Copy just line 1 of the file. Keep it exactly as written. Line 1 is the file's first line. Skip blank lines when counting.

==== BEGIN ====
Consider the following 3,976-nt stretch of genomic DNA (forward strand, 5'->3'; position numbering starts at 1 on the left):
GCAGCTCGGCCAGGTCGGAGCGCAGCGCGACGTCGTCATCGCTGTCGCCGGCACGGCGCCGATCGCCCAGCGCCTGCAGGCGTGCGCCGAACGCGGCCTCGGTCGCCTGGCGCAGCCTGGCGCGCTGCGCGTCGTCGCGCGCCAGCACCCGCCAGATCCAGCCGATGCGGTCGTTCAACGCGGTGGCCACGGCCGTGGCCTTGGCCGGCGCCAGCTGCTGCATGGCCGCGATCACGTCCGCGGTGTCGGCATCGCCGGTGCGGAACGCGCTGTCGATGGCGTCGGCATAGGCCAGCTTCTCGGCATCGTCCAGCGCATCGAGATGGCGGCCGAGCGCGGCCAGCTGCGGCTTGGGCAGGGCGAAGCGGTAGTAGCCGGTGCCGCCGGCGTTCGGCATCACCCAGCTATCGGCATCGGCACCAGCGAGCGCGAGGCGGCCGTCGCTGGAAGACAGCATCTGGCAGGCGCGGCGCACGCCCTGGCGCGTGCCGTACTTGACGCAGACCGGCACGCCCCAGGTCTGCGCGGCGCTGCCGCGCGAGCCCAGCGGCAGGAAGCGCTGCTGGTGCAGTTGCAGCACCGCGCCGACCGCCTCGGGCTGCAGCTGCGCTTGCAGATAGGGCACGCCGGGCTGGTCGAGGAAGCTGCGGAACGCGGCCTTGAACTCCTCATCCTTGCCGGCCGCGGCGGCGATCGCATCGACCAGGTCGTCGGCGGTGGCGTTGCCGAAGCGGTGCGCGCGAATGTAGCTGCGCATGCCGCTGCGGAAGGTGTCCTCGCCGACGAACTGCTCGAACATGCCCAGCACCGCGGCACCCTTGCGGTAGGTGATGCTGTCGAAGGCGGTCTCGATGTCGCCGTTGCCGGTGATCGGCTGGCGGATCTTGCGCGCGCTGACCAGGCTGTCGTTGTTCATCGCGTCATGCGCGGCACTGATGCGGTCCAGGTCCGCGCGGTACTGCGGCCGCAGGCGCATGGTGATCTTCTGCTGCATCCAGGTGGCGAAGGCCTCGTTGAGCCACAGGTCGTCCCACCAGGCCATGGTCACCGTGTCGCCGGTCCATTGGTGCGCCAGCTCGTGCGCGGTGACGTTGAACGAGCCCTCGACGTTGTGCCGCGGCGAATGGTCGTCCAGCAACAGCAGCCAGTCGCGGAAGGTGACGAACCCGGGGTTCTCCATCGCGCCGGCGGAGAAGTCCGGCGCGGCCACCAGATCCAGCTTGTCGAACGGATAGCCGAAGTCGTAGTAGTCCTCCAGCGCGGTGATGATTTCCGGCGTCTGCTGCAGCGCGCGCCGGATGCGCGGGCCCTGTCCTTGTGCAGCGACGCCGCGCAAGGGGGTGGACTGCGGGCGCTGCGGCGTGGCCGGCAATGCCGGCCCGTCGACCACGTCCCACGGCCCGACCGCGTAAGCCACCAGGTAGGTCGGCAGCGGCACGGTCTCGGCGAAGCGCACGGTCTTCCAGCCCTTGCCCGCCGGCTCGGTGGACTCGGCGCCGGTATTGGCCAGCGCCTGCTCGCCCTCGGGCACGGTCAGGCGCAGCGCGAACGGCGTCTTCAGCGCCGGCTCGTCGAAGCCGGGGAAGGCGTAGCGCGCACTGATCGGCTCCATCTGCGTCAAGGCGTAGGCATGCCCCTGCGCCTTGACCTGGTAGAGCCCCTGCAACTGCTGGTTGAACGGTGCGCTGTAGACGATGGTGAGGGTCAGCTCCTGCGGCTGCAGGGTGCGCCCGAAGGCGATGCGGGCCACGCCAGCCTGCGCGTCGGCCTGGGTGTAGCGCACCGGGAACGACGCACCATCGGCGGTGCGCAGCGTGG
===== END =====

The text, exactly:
Consider the following 3,976-nt stretch of genomic DNA (forward strand, 5'->3'; position numbering starts at 1 on the left):